In a couple of previous posts I talked a little about what makes an ideal survival knife. I had actually planned a future post to treat the topic in a little further detail. However I recently ran into a good example of an almost perfect survival machete that I thought warranted a little post.
And I say *almost* perfect because, while it ostensibly meets the requirements of what I consider ideal in a large survival blade in a multi blade set, it falls short in one single area, a small failing, that by my estimates, rendered it almost 50% less effective than if it had been properly designed. Yeah. Small flaw, big problems. This is the tool in question:
This is the Ultimate Survival Machete. I may have mentioned in a previous post that in my opinion the ideal survival kit would actually include multiple blades, with a minimum of two, not one survival knife, which is a misconception that many people seem to have. The singe blade solution is a compromise for if you have absolutely have to carry only one blade.
However in my opinion the ideal solution includes at least two knives. One small blade for fine work, skinning, whittling, carving and what not, and one large, heavy blade, like a bowie, axe or a machete, for heavy work, such as chopping, log splitting, cutting down trees, and other heavy camp work. But I digress.
This so called “Ultimate Survival Machete” actually does do it’s name some justice, though possesses a basic flaw, which we will get into shortly. But besides that, I find the basic design concept of this machete would actually make for an ideal large camp knife. On the front edge, like most other machetes, you have a large, strong heavy, full tang blade that would make short work of heavy chopping chores. But unlike most other machetes, this one also has a rather effective looking saw tooth spine.
Now this is something I have not talked a whole lot about, but it bears mentioning. A properly designed sawtooth spine is extremely useful on a single, multipurpose survival knife. The saw simply makes it much easier to cut through medium to heavy pieces of wood, with surprisingly little effort, especially compared to the energy required to chop the same saplings and branches down with a medium camp axe. This is important in a survival setting. Granted, when it comes to chopping down large trees and such, the axe is a better bet, however a heavy machete is a pretty close second.
So in my mind, this design, a machete with a saw toothed spine, assuming the saw teeth are properly designed, is a near perfect combination of features that could easily replace an axe. And as an added bonus on this machete, you actually have a somewhat decent point, perhaps not an ideal design for thrusting, but one which would allow it to be used as a defensive weapon whose full length could be used to keep large animals and whatnot at bay. Add to that the full finger guard, and the lanyard, and you have a near perfect survival machete design.
BUT now we come to the fly (or in this case the dung beetle) in the proverbial ointment. In their great zeal to create the ultimate survival machete, the designers of the tool forgot one little thing. Kudos to anyone who can guess what I’m about to demerit this survival machete on… Go on. Give it a shot. I’ll wait…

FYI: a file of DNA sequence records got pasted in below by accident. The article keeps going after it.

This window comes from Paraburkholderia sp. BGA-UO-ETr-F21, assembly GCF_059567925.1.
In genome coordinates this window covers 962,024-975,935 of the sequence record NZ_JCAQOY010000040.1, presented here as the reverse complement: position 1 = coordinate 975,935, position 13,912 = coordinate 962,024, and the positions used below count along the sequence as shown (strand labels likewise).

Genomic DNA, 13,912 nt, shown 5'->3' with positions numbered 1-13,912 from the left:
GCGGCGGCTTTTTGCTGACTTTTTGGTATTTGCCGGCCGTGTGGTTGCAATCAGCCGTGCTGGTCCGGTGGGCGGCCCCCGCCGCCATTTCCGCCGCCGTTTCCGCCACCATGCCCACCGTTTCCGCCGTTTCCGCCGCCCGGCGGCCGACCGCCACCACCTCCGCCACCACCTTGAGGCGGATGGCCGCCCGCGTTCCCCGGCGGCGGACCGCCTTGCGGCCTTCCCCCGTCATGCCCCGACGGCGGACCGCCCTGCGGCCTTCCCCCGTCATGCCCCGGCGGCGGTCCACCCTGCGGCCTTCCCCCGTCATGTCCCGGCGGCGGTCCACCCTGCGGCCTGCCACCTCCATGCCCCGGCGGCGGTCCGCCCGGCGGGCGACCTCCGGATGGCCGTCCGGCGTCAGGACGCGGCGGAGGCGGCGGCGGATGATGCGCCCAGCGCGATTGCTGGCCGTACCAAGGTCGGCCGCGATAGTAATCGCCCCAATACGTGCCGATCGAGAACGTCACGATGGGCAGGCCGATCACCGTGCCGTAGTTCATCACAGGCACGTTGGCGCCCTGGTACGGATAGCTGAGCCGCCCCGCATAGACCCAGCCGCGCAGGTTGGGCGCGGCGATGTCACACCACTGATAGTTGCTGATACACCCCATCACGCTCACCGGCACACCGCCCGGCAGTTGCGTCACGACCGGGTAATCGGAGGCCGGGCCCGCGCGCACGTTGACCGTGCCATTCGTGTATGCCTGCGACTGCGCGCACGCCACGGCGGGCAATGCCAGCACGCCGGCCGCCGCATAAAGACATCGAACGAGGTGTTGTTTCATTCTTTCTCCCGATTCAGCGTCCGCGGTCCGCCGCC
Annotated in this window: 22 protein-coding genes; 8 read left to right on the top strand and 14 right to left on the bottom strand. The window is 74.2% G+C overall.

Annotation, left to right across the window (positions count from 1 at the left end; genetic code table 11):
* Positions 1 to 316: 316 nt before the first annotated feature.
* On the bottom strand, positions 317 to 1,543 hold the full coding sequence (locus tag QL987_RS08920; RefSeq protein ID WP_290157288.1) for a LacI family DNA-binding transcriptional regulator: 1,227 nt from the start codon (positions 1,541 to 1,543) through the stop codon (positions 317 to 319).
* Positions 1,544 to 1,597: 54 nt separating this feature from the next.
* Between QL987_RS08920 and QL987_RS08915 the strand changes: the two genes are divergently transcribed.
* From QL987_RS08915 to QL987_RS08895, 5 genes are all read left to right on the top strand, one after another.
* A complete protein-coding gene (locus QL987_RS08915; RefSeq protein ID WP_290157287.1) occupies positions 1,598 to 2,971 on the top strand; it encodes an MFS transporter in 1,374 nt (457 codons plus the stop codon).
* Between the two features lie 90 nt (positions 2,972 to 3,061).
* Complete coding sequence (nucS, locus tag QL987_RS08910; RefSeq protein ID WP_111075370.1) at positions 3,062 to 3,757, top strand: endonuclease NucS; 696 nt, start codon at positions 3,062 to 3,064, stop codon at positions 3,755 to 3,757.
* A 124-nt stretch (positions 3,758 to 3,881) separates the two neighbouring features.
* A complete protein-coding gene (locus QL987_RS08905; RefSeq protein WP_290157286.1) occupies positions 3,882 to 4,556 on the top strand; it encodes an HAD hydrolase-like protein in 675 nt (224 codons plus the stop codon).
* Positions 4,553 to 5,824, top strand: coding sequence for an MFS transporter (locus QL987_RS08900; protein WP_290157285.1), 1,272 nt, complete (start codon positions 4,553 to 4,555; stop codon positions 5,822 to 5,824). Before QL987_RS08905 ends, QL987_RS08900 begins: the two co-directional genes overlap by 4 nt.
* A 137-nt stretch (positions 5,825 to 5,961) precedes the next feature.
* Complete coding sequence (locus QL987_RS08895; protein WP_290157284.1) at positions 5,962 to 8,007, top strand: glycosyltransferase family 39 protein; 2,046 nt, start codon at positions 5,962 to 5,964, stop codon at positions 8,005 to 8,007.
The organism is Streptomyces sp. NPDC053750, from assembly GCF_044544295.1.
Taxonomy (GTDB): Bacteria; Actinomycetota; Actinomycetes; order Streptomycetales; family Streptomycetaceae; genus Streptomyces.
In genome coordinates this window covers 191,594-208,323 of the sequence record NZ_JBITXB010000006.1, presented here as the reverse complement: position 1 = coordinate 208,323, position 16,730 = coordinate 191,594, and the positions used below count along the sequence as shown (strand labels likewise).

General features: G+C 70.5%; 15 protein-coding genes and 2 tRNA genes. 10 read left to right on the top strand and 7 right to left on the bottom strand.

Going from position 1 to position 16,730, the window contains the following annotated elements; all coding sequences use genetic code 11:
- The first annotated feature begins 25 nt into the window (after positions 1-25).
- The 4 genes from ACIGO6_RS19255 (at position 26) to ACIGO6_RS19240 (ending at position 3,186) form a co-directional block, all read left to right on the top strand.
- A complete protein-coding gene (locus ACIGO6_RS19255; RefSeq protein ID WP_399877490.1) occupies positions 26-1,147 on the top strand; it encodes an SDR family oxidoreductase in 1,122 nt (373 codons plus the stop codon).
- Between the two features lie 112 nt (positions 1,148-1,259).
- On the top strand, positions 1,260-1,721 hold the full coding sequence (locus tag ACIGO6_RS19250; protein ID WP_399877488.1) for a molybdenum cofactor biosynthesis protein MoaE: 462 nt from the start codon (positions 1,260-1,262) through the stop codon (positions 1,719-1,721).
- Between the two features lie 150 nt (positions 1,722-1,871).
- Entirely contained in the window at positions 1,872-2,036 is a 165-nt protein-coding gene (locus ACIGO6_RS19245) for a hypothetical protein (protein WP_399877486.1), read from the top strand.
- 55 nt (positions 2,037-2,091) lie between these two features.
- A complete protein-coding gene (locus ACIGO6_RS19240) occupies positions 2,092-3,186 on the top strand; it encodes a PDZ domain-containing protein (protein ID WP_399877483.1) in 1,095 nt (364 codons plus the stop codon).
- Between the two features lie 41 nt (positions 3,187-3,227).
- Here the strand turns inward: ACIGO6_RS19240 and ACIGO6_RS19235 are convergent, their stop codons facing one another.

No clue? OK, I’ll give you a hint: Full finger guards rarely work as well backwards. 🙂
Bingo! That’s it. There is a full finger guard. And then there is a saw tooth spine. And try as you might, nary the twain shall work! 😀 As you can see from the pic, that full finger guard would work great when the machete was being used for chopping. However what happens when you want to use the spine for sawing? You have to flip the machete upside down don’t you?! And then what happens to the guard…? DOH!!
Yeah… I bet you can just feel the calluses forming as you picture it in your mind. Sawing holding onto the grip upside down, with that full finger guard running over the back of your hand, or across your thumb, would be awkward, and get very, very, uncomfortable, because you would be hard pressed to actually get the blade into a 90 degree angle with whatever it is you are trying to saw into.
You could grip the guard instead, but then you’d be holding a very small grip, above the centerline of the saw blade, which wouldn’t be any better. Basically, by adding that full sized finger guard, they have rendered the saw toothed spine almost unusable. BUMMER!!!
Now to be honest, there’s an easy fix. Grab a hacksaw, and lop off the guard flush with the top and bottom of the grip, maybe leave a small, unobtrusive stubby guard instead, and sand it down to match the contoured grip. Voila! This would get you the perfect survival machete advertised.
However I did want to illustrate how important little things can become when they are not fully checked for correct ergonomics across the entire range of possible uses the tool is designed for. Clearly, in this case, either the saw tooth spine was added as an after thought, or the ergonomics of this feature was never really thought about during the design stage.
I already have a small camp hatchet in my camp kit. But this machete would still definitely make it into that, or my bug out bag. After making the aforementioned modification, of course. And I’d probably ditch the hatchet if I had to choose between them. But then again I grew up using machetes for everything from field work, to camping, to a few other out-of-left-field things, so I might be a little biased… 😀